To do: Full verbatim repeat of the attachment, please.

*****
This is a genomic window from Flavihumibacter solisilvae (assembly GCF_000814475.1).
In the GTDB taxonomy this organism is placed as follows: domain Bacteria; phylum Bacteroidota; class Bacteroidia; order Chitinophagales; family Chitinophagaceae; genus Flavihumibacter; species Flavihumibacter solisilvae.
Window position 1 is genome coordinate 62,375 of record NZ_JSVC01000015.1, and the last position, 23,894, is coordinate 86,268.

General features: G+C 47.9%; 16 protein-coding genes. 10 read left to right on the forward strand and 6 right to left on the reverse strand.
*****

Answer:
This is a genomic window from Flavihumibacter solisilvae (assembly GCF_000814475.1).
In the GTDB taxonomy this organism is placed as follows: domain Bacteria; phylum Bacteroidota; class Bacteroidia; order Chitinophagales; family Chitinophagaceae; genus Flavihumibacter; species Flavihumibacter solisilvae.
Window position 1 is genome coordinate 62,375 of record NZ_JSVC01000015.1, and the last position, 23,894, is coordinate 86,268.

General features: G+C 47.9%; 16 protein-coding genes. 10 read left to right on the forward strand and 6 right to left on the reverse strand.